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Governor Lujan Grisham can’t change human nature


I doubt there are many people over the age of 50 who grew up in this country and have not experienced some form of hazing, including the governor.

I still remember sprinting home following the last day of class in elementary school to avoid the horrors of having lipstick smeared over my face, which had somehow become a tradition.

Later, when I was in Boy Scouts, the initiation to join a group called Order of the Arrow was to spend the day being bossed around by older boys already in the group as we cleaned and made minor repairs around the camp. Others doing the menial chores with me talked about how eager they were to come back next year when they would be the masters.

Fortunately, I never joined a fraternity. My experiences with hazing have been mild enough that I can understand its value in helping to bring a group closer together. When people go through the same challenges and experiences in order to become a member, it can create a sense of bonding and team unity.

Gov. Michelle Lujan Grisham now wants to outlaw all of that. In response to the alleged criminal misconduct on the NMSU men’s basketball team, the governor has announced that she will propose anti-hazing legislation for next year’s session.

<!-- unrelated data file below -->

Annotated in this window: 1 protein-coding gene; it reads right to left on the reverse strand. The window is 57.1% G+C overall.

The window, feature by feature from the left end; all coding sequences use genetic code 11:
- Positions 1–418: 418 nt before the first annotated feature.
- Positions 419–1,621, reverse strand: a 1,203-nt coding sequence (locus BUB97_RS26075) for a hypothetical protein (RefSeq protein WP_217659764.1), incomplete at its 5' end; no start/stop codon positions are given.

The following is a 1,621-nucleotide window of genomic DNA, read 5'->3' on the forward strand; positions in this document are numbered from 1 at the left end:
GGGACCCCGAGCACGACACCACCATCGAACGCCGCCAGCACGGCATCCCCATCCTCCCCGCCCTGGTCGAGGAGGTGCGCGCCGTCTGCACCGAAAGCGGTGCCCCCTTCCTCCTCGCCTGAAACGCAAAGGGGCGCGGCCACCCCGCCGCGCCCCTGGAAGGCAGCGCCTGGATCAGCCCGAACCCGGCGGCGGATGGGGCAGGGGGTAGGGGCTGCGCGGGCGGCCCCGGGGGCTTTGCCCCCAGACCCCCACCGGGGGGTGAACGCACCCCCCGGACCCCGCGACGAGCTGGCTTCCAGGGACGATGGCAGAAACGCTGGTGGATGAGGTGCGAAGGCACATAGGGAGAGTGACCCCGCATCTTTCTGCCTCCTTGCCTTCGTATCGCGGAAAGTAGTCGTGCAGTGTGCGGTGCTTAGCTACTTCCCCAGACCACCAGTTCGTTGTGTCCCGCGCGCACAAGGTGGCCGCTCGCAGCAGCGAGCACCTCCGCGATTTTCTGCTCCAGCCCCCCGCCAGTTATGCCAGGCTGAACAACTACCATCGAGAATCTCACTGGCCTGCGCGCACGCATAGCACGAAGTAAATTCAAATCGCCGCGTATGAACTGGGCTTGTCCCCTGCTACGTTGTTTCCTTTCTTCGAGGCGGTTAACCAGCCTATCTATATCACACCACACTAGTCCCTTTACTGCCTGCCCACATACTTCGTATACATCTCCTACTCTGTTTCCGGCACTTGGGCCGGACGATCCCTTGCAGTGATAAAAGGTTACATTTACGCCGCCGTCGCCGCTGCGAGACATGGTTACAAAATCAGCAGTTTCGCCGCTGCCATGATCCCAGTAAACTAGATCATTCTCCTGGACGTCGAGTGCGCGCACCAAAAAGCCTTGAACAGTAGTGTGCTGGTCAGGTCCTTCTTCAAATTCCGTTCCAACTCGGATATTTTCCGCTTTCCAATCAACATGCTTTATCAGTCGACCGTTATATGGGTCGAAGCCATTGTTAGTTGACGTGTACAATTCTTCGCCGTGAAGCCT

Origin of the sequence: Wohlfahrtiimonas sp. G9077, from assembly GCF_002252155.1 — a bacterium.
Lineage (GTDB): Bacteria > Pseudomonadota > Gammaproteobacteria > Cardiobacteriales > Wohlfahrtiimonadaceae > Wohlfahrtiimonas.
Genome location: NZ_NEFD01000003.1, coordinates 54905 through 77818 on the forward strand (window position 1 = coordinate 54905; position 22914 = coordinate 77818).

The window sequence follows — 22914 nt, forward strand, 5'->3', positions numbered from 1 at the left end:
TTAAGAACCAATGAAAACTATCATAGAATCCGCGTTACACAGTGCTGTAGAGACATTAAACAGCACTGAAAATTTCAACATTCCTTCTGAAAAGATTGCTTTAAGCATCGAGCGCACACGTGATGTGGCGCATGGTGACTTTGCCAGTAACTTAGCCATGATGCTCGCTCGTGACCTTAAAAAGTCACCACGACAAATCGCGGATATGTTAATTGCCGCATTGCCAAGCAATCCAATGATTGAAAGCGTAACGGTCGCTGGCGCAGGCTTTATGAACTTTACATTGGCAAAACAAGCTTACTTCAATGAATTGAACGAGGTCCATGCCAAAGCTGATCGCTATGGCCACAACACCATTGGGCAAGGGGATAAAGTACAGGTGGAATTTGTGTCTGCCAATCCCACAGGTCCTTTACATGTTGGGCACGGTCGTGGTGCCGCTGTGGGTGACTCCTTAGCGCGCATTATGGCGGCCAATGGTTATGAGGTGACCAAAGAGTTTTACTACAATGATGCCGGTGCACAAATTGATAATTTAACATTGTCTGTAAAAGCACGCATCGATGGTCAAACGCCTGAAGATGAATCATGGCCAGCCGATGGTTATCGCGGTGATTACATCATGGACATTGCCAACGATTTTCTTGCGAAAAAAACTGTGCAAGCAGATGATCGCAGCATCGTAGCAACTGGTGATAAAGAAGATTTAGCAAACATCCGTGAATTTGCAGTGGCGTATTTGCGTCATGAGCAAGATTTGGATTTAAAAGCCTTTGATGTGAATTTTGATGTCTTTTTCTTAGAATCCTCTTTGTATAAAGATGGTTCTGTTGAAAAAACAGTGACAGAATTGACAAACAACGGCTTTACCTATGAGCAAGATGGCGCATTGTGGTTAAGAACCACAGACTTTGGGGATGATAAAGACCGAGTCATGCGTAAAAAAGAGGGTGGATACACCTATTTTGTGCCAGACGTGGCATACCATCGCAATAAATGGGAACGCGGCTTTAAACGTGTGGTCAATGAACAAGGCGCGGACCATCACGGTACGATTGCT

“I, along with my administration, have zero tolerance for abuse of any kind,” Lujan Grisham declared in her press release. Really? Even mild teasing?

I’m not defending what allegedly happened in the NMSU locker room, but we already have laws against sexual assault. If the charges made by the two players alleging assault are proven true in court, those responsible will be held to account.

The governor announced plans for a bill without giving any details as to what it would actually do. So, I’ll reserve judgment until it is drafted, but I worry about government overreach.

Unfortunately, what happened in the NMSU locker room is not unique. There is a long list of incidents where hazing has led to even more dire consequences, including death. Any rituals involving the forced consumption of alcohol, physical or sexual abuse should be made illegal if there aren’t laws already covering those actions.

The problem with hazing is that it’s done by people, and some people are jerks. Hazing, by its very nature, imposes a power imbalance that can cause real damage when wielded by those with a sadistic nature.

The National Collaborative for Hazing Research and Prevention reports that there have been more than 200 deaths caused by hazing at colleges and universities, with 40 in the 10-year period between 2007 and 2017. Most were caused by alcohol poisoning.

The most serious hazing incidents at NMSU did not happen in the locker room. In 2020, a student pledging to become a member of the Kappa Sigma fraternity was shot in the leg by another fraternity member during bizarre initiation rituals involving guns. But, that one didn’t make the national news.

There needs to be guardrails and oversight. And if that is what the governor is proposing, fine.

But, for better or worse, these kinds of rituals have been around since long before New Mexico was a state or the United States was a country. Nothing done in the 2024 session of the New Mexico Legislature will change that.

Walter Rubel's opinions are his own and do not necessarily reflect the views of KRWG Public Media or NMSU. Walter Rubel can be reached at waltrubel@gmail.com.